In a few days, we will take time to gather with friends and family to partake in a meal with the thought of thanksgiving at the forefront of our minds. While thanksgiving should be a daily occurrence, it is nice that there is a day in the year when almost everyone will take time off work and reflect upon that for which they are most thankful. While I am grateful for many things, in honor of Thanksgiving, I want to note a few things for which I am thankful concerning this con-gregation.
I AM THANKFUL FOR THE OPPORTUNITY TO PREACH. This thought goes past hiring me to be the full-time Pulpit Minister at this congregation (though it is part of it). Paul charged Timothy, and all preachers, to “Preach the Word” (2 Timothy 4:2). I am thankful that this congregation appreciates sermons that involve “Book, Chapter, and Verse.” I am encouraged by this expec-tation from you all.

I AM THANKFUL TO THOSE WHO STRUGGLE TO MAKE IT TO WORSHIP. I am not thank-ful that you all have to endure the hardship – I am grateful that you are here despite the hard-ship. Paul said, “I will boast all the more gladly of my weaknesses” (2 Corinthians 12:9) – your presence is an encouragement and an excellent example.

I AM THANKFUL FOR THE CHILDREN PLAYING BEFORE AND AFTER SERVICES. I know that children (I live with three of them) can be wild and mischievous sometimes (but overall sweet), but one noticeable thing is that the children of this congregation are comfortable here. This contentment is a testament to godly parents and grandparents – but also the patience of the entire congregation. Peter compared the Christians who put away the malice and ill intent of the heart and yearned for spiritual knowledge to children (1 Peter 2:1-2). The world forces our young ones to deal with things I wish they did not have to face – but it is comforting to know that they have a place, with the type of people, where they can go and feel secure and loved.

I AM THANKFUL FOR THE HOSPITALITY OF THIS CONGREGATION. I am often surprised to think back and realize that my family and I have been in Monticello (at the time of this writing) for less than five months. It seems like it has been much longer because you all have made the transition from Memphis to here almost seamless and have welcomed and included us without hesitation or reluctance.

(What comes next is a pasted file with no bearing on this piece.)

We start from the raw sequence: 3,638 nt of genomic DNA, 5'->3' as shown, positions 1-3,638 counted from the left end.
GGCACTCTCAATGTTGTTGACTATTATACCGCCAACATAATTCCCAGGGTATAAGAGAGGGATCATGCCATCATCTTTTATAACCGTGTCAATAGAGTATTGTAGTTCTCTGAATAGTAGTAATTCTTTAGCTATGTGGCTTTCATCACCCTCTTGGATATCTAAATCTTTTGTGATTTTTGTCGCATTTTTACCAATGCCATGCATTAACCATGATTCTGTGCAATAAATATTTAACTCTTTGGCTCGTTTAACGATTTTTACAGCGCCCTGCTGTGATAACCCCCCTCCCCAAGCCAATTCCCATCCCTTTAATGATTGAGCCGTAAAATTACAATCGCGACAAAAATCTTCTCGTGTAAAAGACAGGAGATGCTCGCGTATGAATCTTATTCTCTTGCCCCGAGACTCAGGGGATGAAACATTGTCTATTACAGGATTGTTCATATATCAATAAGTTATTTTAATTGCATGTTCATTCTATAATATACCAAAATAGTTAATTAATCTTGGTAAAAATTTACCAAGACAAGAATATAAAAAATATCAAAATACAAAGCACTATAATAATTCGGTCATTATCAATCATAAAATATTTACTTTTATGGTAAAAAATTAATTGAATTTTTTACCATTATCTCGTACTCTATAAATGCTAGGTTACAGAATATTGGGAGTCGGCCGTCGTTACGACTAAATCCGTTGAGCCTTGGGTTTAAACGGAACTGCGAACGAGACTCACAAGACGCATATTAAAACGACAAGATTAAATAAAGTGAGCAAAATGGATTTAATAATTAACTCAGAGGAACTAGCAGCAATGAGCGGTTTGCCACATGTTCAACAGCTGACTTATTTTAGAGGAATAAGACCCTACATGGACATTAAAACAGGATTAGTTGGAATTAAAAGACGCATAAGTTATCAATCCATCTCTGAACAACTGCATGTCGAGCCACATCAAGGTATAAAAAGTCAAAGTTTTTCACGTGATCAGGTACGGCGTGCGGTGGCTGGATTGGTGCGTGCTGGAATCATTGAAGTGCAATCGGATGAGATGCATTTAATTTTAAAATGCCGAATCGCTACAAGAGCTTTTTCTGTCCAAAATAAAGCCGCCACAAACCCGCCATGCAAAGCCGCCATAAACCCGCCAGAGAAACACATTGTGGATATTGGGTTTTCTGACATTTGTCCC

Paul wrote in Ephesians 2:19, “So then you are no longer strangers and aliens, but you are fellow citizens with the saints and members of the house-hold of God.” Admittedly, there is always a feeling of “home” when you are among the church – but as one who has attended and visited many congre-gations, this congregation is head and shoulders above most. Thank you for taking us in and making us feel at home.

I AM THANKFUL FOR THE ZEAL OF THIS CONGREGATION. Unlike a large city where one can come and “fly under the radar,” the community of Monticello has noticed that my family and I are not originally from around here. I am often asked what brings me to Monticello, and when I tell them that I am the new preacher at the Monticello Church of Christ, there are generally two things said after I make that statement. First, they ask, “is that the big, white building on the northern edge of town?” (we are blessed to have such a wonderful location and stunning facility to meet); second, “do you know” or “have you met,” or “then you know” this person, or this family. I find it encouraging that the community knows you all are members of this congregation and that they always have positive things to say about you. Solomon stressed the importance of a good reputation (Proverbs 22:1). This congregation’s reputation among the community has and will continue to pay great dividends in expanding the border of His Kingdom – thank you for representing Jesus well to Monticello!

I hope everyone has a Happy Thanksgiving and enjoys this time with friends and family. I want to encourage everyone to take some time this week and list some things for which you are thankful.